Then, I would like to dare someone to explain to me, how could one NOT love Beethoven?
According to Letters of Note, a 10-page letter was found among Beethoven's personal papers after his death.
The letter was addressed simply to, "The Immortal Beloved."
No one knows the identity of the "Beloved." Below is a partial transcript and and an image of the first and last page of the letter (borrowed from Letters of Note.)
Even in bed my ideas yearn towards you, my Immortal Beloved, here and there joyfully, then again sadly, awaiting from Fate, whether it will listen to us. I can only live, either altogether with you or not at all. Yes, I have determined to wander about for so long far away, until I can fly into your arms and call myself quite at home with you, can send my soul enveloped by yours into the realm of spirits — yes, I regret, it must be. You will get over it all the more as you know my faithfulness to you; never another one can own my heart, never — never! O God, why must one go away from what one loves so, and yet my life in W. as it is now is a miserable life. Your love made me the happiest and unhappiest at the same time. At my actual age I should need some continuity, sameness of life — can that exist under our circumstances? Angel, I just hear that the post goes out every day — and must close therefore, so that you get the L. at once. Be calm — love me — today — yesterday.
What longing in tears for you — You — my Life — my All — farewell. Oh, go on loving me — never doubt the faithfullest heart
Of your beloved
One of my favorite poems from Adam Zagajewski's collection, Without End, is this one:
I haven't yet known a man who loved virtue as strongly as one loves beauty. --Confucius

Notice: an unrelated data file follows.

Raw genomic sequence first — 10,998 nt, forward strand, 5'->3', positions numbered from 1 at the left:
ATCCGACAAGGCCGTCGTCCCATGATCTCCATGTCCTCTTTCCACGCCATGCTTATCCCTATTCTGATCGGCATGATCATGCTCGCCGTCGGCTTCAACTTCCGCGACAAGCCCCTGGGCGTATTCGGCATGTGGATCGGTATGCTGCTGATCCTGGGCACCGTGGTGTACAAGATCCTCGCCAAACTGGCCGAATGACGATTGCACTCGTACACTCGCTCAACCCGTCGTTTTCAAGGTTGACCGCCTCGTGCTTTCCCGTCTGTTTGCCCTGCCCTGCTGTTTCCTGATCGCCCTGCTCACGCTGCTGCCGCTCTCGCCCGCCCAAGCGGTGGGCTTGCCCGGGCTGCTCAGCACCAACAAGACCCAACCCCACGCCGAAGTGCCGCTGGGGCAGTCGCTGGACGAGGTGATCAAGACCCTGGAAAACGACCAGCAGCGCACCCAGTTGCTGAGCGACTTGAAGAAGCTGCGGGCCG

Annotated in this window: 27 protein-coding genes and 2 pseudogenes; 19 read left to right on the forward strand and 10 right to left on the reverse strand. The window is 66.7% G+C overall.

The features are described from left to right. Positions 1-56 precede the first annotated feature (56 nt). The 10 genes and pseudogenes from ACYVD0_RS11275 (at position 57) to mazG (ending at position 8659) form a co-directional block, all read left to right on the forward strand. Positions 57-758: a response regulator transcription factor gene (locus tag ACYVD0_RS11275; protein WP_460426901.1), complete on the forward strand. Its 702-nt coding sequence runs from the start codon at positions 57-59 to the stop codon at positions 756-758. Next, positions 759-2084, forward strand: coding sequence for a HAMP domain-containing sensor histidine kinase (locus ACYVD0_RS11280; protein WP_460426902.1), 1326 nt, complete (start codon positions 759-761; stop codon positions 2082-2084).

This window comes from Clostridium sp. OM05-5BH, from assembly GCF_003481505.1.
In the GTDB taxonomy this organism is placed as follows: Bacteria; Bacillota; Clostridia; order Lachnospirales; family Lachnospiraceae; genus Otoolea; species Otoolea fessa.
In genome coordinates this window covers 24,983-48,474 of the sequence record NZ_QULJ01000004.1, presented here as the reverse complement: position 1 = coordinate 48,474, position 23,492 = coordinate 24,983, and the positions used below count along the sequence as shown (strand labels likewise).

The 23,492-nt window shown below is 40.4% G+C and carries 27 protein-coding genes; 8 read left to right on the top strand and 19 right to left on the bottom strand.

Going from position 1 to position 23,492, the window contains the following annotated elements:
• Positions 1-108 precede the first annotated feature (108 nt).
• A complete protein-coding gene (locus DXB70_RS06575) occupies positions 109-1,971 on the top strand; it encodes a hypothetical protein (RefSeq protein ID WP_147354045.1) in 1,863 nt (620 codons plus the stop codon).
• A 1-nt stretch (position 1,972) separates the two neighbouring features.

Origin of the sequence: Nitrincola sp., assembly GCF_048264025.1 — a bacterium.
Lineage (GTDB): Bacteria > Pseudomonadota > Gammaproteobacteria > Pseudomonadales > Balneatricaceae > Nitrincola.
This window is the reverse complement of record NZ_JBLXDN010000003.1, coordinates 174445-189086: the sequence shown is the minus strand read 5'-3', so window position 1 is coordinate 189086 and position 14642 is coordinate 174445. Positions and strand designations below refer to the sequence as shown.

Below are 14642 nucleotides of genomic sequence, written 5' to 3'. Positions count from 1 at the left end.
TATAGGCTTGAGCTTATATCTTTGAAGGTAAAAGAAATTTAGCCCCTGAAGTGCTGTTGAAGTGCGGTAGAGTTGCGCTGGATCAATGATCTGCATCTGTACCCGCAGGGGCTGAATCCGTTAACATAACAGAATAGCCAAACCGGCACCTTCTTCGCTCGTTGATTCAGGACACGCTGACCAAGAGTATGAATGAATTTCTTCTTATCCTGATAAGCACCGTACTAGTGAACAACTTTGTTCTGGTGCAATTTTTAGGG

Nobody knows who she was, the Immortal
Beloved. Apart from that, everything is
clear. Feathery notes rest
peacefully on the threads of the staff
like martins just come
from the Atlantic. What would I have to be
in order to speak about him, he who's still
growing. Now we are walking alone
without ghosts or banners. Long live
chaos, say our solitary mouths.
We know that he dressed carelessly,
that he was given to fits of avarice, that he wasn't
always fair to his friends.
Friends are a hundred years
late with their impeccable smiles. Who
was the Immortal Beloved? Certainly,
he loved virtue more than beauty.
But a nameless god of beauty dwelled
in him and compelled his obedience.
He improvised for hours. A few minutes
of each improvisation were noted down.
These minutes belong neither to the nineteenth
nor to the twentieth century; as if hydrochloric
acid burned a window in velvet, thus
opening a passage to even
smoother velvet, thin as
a spiderweb. Now they name
ships and perfumes after him. They don't know who
the Immortal Beloved was, otherwise
new cities and pâtés would bear her
name. But it's useless. Only velvet
growing under velvet, like a leaf hidden
safely in another leaf. Light in darkness.
Unending adagios. That's how tired freedom
breathes. Biographers argue only
over details. Why he tormented
his nephew Karl so much. Why
he walked so fast. Why he didn't go
to London. Apart from that, everything is clear.
We don't know what music is. Who speaks
in it. To whom it is addressed. Why it is
so obstinately silent. Why it circles and returns
instead of giving a straight answer
as the Gospel demands. Prophecies
were not fulfilled. The Chinese didn't reach
the Rhine. Once more, it turned out that
the real world doesn't exist, to the immense
relief of antiquaries. The secret was hidden
somewhere else, not in soldiers'
napsacks, but in a few notebooks.
Grillparzer, he, Chopin. Generals are
cast in lead and tinsel to
give hell's flame a moment of respite
after kilowatts of straw. Unending adagios,
but first and foremost joy, wild
joy of shape, the laughing sister of death.
(Translation by Renata Gorczynski)